To stress the fact that the double superimposition (of self and not-self) is responsible for all transactions in ‘normal’ or empirical life is not called for in this discussion, being a separate topic, but note what Shankara had said, quoted in the 1st part of this Review: “It is on the presupposition of this mutual superimposition of the self and the non-self, called avidya, that all conventions of the means and objects of right knowledge – whether secular or sacred – proceed, as also all the Sastras dealing with injunction and prohibition or final release.”
Still on the topic of avidya, and reiterating, or expanding on, some of the points already made, RB goes on to demonstrate that it is neither epistemic nor ontic.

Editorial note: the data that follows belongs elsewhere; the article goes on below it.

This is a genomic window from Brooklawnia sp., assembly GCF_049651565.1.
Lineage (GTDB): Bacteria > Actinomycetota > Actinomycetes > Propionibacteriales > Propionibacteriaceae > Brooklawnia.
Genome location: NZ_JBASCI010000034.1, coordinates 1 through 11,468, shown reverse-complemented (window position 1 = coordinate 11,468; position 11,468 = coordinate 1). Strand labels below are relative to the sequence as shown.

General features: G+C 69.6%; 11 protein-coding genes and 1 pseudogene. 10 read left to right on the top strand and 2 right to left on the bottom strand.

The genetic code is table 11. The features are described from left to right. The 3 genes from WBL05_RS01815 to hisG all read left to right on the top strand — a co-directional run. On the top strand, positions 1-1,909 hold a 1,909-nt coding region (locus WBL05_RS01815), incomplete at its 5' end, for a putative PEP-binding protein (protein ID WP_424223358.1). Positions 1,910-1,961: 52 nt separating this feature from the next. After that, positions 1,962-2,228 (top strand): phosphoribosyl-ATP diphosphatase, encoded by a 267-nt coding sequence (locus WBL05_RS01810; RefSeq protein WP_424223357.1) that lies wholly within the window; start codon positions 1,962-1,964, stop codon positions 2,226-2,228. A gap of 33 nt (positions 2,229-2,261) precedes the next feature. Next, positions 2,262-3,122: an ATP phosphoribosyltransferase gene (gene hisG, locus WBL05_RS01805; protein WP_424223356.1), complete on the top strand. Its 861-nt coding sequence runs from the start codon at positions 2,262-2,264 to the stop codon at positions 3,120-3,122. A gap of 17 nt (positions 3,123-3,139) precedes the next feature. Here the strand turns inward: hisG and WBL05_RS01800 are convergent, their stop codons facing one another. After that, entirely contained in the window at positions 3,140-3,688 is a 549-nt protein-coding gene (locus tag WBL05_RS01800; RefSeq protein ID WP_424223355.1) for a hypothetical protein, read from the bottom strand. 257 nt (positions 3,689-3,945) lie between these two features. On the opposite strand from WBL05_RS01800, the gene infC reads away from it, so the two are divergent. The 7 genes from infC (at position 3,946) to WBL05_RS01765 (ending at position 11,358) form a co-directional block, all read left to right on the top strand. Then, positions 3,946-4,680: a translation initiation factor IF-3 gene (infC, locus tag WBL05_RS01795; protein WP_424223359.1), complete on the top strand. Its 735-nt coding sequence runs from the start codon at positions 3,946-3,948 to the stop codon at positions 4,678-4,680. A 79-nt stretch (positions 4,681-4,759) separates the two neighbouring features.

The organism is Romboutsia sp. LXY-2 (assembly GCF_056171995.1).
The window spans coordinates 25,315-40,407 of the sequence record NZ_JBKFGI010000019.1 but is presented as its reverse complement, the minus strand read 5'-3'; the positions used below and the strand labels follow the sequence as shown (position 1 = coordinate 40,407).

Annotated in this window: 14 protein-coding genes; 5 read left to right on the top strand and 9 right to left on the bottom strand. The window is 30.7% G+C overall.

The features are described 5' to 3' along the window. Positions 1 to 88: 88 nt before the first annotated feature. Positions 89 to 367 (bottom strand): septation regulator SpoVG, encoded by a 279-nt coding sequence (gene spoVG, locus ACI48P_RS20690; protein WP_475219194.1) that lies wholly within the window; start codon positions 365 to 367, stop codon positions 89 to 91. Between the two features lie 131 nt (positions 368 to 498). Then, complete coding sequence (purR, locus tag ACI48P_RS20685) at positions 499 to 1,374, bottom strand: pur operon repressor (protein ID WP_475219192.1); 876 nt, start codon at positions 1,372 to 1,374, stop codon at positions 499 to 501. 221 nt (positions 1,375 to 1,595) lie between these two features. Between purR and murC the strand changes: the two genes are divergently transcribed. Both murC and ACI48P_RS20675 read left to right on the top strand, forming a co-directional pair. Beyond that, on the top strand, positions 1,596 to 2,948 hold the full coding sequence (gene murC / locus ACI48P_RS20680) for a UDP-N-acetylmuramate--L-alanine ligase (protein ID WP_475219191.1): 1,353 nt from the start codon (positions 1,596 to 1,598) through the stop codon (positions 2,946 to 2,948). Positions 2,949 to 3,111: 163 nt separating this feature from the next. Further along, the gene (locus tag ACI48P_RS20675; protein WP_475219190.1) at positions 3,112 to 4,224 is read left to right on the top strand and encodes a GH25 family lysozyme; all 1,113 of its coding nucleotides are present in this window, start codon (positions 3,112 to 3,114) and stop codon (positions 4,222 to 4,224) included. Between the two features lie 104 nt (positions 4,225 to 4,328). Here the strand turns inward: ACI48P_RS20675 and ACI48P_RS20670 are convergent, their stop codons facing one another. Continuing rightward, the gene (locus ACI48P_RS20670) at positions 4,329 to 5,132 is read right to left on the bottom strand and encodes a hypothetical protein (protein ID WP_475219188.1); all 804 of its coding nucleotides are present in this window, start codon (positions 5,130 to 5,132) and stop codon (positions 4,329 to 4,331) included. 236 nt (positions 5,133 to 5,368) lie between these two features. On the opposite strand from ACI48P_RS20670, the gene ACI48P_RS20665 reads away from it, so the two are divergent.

• epistemic: of or relating to knowledge or knowing
• ontic: of, relating to, or having real being
Thus, according to him, avidya is not subjective, as some authors (Swami Satchidanandendra Saraswati, Paul Hacker, etc.) maintain, as in this quotation: “the natural tendency of the mind to superimpose the self and the not-self on each other.”… “It is clear that the word Avidy¯a which, derived as it is from the root Vid – to know, can primarily express only something epistemic” (SSS).
Further, in SSS’s words (in ‘Sankara’s Clarification of Certain Vedantic Concepts’, p.7): “… (Ignorance) cannot be, obviously, a function of the mind… but nevertheless, we have no other instrument of knowledge, associated with which we can talk of ourselves as ignorant of or knowing anything”.